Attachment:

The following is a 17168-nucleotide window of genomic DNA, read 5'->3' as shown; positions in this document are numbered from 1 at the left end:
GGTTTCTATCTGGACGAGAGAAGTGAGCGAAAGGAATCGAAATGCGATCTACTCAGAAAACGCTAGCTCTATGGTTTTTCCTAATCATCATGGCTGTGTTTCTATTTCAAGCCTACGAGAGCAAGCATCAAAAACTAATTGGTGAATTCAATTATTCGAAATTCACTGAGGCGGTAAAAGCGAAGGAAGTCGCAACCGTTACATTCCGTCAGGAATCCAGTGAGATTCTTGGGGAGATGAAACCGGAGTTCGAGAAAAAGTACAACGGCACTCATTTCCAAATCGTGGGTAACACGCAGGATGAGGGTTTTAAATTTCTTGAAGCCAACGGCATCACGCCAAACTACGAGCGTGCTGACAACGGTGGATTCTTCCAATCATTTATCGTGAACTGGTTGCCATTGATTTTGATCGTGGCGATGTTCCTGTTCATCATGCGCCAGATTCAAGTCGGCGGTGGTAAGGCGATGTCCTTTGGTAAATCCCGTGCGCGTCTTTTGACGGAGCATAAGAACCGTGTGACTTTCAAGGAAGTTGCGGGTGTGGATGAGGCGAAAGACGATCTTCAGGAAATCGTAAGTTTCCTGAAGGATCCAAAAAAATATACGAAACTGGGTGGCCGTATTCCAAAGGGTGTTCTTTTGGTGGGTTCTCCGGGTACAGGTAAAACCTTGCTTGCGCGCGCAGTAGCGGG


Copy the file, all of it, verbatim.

The following is a 17168-nucleotide window of genomic DNA, read 5'->3' as shown; positions in this document are numbered from 1 at the left end:
GGTTTCTATCTGGACGAGAGAAGTGAGCGAAAGGAATCGAAATGCGATCTACTCAGAAAACGCTAGCTCTATGGTTTTTCCTAATCATCATGGCTGTGTTTCTATTTCAAGCCTACGAGAGCAAGCATCAAAAACTAATTGGTGAATTCAATTATTCGAAATTCACTGAGGCGGTAAAAGCGAAGGAAGTCGCAACCGTTACATTCCGTCAGGAATCCAGTGAGATTCTTGGGGAGATGAAACCGGAGTTCGAGAAAAAGTACAACGGCACTCATTTCCAAATCGTGGGTAACACGCAGGATGAGGGTTTTAAATTTCTTGAAGCCAACGGCATCACGCCAAACTACGAGCGTGCTGACAACGGTGGATTCTTCCAATCATTTATCGTGAACTGGTTGCCATTGATTTTGATCGTGGCGATGTTCCTGTTCATCATGCGCCAGATTCAAGTCGGCGGTGGTAAGGCGATGTCCTTTGGTAAATCCCGTGCGCGTCTTTTGACGGAGCATAAGAACCGTGTGACTTTCAAGGAAGTTGCGGGTGTGGATGAGGCGAAAGACGATCTTCAGGAAATCGTAAGTTTCCTGAAGGATCCAAAAAAATATACGAAACTGGGTGGCCGTATTCCAAAGGGTGTTCTTTTGGTGGGTTCTCCGGGTACAGGTAAAACCTTGCTTGCGCGCGCAGTAGCGGG